Local and national headlines are covering the tragic events at Travis Scott’s Astroworld Festival at NRG Park on Friday, November 5.
Eight people, including a 14-year-old and a 16-year-old, died and dozens were hospitalized.
According to reporting by the Houston Chronicle, “Stunning accounts of people gasping for air and being trampled in a raucous crowd of 50,000 surfaced Saturday as Houston’s first major music festival since the pandemic turned into one of the deadliest concerts in U.S. history.”
Much is unknown at this time, and the Houston Police Department’s homicide and narcotics divisions are conducting a criminal investigation. City officials and concert organizers encourage anyone, who attended the concert and has any information about the crowd surge, to contact police.
To help you understand and follow what has happened in the past 48 hours, I’ve rounded up the following articles:
Overall understanding of the tragedy (via Houston Public Media): 8 dead, more than a dozen injured at Travis Scott’s Astroworld Festival
Closer look at the timeline of events (via Houston Chronicle): For 37 minutes after officials declared a ‘mass casualty’ at Astroworld, Travis Scott played on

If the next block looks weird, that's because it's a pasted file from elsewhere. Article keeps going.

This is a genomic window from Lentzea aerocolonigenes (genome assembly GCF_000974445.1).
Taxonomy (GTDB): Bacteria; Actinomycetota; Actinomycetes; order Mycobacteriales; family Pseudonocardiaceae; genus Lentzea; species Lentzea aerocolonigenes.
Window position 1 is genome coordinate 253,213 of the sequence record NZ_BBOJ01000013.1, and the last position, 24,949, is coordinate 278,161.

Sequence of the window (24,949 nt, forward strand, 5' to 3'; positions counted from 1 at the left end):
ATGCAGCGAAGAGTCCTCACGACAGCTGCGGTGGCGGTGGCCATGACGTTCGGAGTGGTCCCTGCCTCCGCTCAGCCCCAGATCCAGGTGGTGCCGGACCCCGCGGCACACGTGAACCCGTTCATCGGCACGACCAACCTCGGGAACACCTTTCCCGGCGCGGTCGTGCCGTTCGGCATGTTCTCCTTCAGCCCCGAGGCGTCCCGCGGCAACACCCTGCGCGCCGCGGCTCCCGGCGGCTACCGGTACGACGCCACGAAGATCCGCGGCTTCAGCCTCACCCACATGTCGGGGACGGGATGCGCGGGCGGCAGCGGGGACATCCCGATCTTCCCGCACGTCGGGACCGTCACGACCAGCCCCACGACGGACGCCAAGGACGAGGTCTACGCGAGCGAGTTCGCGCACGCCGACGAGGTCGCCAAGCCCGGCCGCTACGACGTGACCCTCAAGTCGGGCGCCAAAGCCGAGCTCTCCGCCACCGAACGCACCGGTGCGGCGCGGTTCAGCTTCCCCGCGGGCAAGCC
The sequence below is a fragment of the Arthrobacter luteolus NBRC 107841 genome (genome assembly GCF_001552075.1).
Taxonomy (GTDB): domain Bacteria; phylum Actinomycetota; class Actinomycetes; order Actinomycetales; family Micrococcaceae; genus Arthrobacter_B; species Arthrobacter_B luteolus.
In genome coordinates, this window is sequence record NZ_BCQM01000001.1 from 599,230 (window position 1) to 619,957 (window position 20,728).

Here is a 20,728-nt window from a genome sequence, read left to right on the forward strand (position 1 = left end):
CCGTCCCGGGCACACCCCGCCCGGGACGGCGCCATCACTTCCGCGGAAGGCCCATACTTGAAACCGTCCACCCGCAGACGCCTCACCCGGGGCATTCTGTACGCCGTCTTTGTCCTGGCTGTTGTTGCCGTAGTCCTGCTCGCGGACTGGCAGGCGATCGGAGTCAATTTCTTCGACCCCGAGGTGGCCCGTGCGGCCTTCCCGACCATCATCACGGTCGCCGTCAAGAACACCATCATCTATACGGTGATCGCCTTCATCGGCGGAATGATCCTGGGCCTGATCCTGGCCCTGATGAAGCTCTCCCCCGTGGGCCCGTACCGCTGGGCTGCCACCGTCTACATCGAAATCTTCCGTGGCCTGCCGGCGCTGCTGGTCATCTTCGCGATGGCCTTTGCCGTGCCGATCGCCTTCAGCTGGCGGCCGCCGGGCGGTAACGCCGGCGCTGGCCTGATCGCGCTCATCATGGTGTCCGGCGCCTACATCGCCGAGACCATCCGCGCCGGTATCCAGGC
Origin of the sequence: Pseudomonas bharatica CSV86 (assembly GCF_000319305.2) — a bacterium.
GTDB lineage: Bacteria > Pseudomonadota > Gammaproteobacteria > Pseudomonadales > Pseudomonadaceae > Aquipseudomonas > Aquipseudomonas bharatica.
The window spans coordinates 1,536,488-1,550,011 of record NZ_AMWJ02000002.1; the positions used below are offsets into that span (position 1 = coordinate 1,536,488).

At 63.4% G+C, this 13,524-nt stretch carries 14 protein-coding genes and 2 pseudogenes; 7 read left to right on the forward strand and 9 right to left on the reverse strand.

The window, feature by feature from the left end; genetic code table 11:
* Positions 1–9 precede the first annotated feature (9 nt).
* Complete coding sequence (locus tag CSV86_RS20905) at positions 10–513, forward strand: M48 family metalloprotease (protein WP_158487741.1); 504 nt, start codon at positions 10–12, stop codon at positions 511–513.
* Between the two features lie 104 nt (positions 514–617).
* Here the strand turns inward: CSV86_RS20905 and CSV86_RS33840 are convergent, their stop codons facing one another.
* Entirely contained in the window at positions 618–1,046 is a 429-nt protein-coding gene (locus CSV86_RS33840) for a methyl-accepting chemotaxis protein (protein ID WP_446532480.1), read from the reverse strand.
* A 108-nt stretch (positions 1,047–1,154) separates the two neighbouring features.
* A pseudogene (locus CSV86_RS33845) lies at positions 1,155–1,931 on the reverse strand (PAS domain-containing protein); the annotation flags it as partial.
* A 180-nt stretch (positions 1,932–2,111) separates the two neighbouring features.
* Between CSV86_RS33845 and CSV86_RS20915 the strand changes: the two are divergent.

Reaction from Travis Scott (via Houston Chronicle): In emotional Instagram video, Travis Scott says he could ‘never imagine anything like this happening’
Explanation of strategies for crowd control during large festivals (via Variety): How Travis Scott’s $5 Million Solo Stage, Set Time May Have Contributed to Astroworld Festival Deaths
Personal account and reflections from Joey Guerra, Music Critic (via Houston Chronicle): How the Astroworld tragedy changed one writer’s view of the live-music experience
Perspective of concertgoers (via Houston Chronicle): ‘It could have been me’: How the tragedy at Astroworld Festival unfolded
Historical context, citing concerts going back to 1969 (via NPR): Astroworld Festival joins a list of historical concert tragedies
Flowers rest outside of the canceled Astroworld festival at NRG Park in Houston on Saturday. Alex Bierens de Haan/Getty Images/via NPR